The TMS1000 then was the first commercially available microcontroller. But what kind of chip was it? There were four variants in the original range, all sharing the same 4-bit processor with a Harvard architecture, and sporting different numbers of I/O lines and ROM and RAM sizes. The TMS1000 and TMS1200 families had 8192 bits of program ROM and 265 bits of RAM, while the TMS1100 and 1300 families had double those figures. There were versions with high-voltage-tolerant outputs for driving vacuum fluorescent displays, and they were available in 28-pin and 40-pin packages. Internally it sports an extremely simple architecture by today’s standards, without the banks of registers or pipelining you’d expect from more recent designs. It has none of the vast array of peripherals that you’d find on a modern microcontroller, but its I/O latches are supplemented by a simple programmable logic array. This would have been used as an encoder or decoder, an example in the data sheet uses it as a 7-segment display decoder.
You would not have found this chip for sale in single quantities for experimenters, because its on-board mask ROM could only be programmed at the point of manufacture by TI. Thus all coding was performed in a simulator on a time-sharing mainframe operated by TI. This would generate a deck of punch cards which after a very complex debugging and testing process would be used to generate the masks for ROM coding. The microcode could even be modified to order by TI, resulting in possible extensions to the device’s 43 instructions. The mask-programming also means that any TMS1000 you find today will still contain whatever software it was manufactured with; without the original surrounding hardware for context they are of little use beyond a historical curiosity. This doesn’t seem to stop some vendors attaching eye-watering prices to them, but thankfully if you really need a TMS1000 in your collection they can still be picked up for not a lot.
If It Was Everywhere In The 1970s, Why Is It Nowhere Now?
By the 1980s the world belonged to 8-bit and 16-bit microprocessors and microcontrollers, so other than surviving unseen for a few years as cores for TI’s calculator chips, the TMS1000 series was eventually retired and has since slipped away unnoticed into electronics history. It’s interesting to note that some of its contemporaries are very much still with us, you can still buy plenty of PIC, 8051, Z80, and even 6502 derivatives, yet there were no direct successors to the 4-bit TI processors. The onward march of technology is one culprit for this, but perhaps also the arcane software development played a part in its demise. Those 8-bit CPUs are still with us because anyone could pick up a dev board and an EPROM programmer and start coding, so they attracted a core of developers well-versed in their architectures. By comparison TMS1000 developers must have been few and far between, and certainly not enough to demand successor silicon. There were some special development versions of the processor added to the range that took an external ROM, but by then the market had shifted upwards by four bits.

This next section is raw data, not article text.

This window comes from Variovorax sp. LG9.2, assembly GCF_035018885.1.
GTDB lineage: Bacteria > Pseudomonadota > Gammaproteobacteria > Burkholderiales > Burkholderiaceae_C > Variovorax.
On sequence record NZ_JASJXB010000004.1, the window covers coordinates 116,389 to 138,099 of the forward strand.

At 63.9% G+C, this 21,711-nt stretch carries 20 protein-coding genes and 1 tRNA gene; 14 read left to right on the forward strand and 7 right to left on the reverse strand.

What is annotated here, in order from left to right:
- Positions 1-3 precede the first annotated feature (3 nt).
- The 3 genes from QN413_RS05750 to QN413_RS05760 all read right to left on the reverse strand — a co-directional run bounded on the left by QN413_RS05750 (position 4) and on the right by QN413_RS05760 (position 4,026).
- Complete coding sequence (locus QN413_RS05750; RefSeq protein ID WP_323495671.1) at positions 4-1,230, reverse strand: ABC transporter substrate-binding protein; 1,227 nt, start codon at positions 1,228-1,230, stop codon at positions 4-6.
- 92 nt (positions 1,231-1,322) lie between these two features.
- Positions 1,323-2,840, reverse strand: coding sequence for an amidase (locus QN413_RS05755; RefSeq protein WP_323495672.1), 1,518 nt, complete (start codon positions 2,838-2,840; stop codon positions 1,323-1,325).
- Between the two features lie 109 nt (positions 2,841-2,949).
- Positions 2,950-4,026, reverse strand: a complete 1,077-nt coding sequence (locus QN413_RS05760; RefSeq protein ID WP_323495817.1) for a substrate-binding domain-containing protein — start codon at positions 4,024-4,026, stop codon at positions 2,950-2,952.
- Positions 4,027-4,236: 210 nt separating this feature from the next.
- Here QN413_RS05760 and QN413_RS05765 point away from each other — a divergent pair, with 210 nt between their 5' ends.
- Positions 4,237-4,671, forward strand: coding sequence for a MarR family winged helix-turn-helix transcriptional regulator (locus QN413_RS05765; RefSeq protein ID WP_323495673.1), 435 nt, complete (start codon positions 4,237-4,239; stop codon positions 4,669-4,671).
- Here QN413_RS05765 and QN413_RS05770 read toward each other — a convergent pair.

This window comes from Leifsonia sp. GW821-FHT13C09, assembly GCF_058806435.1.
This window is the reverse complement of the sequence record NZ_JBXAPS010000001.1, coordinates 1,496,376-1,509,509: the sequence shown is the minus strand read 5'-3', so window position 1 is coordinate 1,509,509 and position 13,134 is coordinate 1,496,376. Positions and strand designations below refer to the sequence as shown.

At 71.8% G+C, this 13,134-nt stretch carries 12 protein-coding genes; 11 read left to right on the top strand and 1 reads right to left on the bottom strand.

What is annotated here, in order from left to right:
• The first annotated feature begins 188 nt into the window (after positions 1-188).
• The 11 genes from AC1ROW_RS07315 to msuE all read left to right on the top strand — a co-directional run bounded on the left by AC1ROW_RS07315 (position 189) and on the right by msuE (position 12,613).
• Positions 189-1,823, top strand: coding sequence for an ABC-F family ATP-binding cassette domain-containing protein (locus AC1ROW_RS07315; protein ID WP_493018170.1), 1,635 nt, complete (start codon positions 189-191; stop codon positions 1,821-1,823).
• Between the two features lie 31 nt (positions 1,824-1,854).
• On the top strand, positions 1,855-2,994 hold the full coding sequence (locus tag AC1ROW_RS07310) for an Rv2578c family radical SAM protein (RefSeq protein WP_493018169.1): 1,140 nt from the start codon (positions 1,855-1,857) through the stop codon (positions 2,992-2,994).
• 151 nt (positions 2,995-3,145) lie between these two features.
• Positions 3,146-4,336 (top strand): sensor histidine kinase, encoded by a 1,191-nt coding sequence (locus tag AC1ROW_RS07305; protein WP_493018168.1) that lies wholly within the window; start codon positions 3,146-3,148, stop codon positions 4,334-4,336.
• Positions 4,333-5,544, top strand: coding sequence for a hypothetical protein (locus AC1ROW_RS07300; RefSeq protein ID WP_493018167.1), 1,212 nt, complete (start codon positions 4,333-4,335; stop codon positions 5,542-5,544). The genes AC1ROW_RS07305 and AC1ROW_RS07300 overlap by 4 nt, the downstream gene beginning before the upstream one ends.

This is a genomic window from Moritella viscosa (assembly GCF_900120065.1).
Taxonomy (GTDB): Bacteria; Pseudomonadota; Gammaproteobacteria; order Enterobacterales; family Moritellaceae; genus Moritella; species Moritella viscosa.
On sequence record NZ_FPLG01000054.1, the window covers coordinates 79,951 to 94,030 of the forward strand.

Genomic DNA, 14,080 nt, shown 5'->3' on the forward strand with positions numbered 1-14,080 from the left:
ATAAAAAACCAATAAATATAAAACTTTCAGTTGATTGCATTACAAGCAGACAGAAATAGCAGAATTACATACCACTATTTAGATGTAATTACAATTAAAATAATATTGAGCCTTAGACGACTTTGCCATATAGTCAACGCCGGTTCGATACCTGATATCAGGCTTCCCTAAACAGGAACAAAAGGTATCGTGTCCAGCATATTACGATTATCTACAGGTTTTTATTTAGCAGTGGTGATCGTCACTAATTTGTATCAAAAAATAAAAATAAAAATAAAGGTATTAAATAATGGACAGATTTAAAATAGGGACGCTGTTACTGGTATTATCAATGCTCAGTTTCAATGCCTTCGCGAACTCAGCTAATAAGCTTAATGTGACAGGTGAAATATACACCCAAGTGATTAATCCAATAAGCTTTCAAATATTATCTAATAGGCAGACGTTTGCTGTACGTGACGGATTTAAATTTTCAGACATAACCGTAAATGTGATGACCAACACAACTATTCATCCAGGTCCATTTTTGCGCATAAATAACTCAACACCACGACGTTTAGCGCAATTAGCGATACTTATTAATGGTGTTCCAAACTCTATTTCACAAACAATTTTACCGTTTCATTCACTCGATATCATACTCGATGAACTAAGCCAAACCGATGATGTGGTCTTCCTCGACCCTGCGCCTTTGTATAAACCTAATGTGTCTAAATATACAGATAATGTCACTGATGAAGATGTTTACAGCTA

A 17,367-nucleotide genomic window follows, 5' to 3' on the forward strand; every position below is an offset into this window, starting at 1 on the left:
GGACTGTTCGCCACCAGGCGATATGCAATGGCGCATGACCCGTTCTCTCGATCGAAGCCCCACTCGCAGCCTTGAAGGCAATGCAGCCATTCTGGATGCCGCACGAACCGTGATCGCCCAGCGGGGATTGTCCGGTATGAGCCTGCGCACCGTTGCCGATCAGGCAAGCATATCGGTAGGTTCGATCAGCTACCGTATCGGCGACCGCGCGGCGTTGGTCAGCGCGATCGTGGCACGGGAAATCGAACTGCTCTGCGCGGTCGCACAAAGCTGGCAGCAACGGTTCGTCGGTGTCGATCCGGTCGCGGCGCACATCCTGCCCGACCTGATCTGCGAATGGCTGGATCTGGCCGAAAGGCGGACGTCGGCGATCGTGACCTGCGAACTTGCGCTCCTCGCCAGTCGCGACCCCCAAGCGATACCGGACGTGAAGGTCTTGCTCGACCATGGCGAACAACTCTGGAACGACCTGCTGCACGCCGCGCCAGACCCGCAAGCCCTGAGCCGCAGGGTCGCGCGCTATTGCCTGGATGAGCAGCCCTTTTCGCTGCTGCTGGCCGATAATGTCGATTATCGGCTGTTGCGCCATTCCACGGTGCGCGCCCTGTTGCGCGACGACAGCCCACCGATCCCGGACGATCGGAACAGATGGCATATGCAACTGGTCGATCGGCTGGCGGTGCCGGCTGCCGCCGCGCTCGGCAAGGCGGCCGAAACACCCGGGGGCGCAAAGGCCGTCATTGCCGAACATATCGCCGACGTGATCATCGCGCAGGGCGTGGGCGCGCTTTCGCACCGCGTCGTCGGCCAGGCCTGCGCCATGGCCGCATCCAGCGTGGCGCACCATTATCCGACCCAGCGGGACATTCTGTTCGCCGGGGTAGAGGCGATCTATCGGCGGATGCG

If you encounter a TMS1000 today it’s most likely that you’ll have a late-70s electronic game in your hands, such as TI’s own Speak & Spell, or Milton Bradley’s Simon. Even these games survived longer than their original processor; you can still buy a modern version of Simon from Mattel, and TI’s line of speech-enabled learning toys kept going into the 1990s. The legacy of this processor is immense though, and can be seen today in every electronic device containing a microcontroller. If you have one, it’s a real piece of history!
Header image: Antonio Martí Campoy [CC BY-SA 4.0]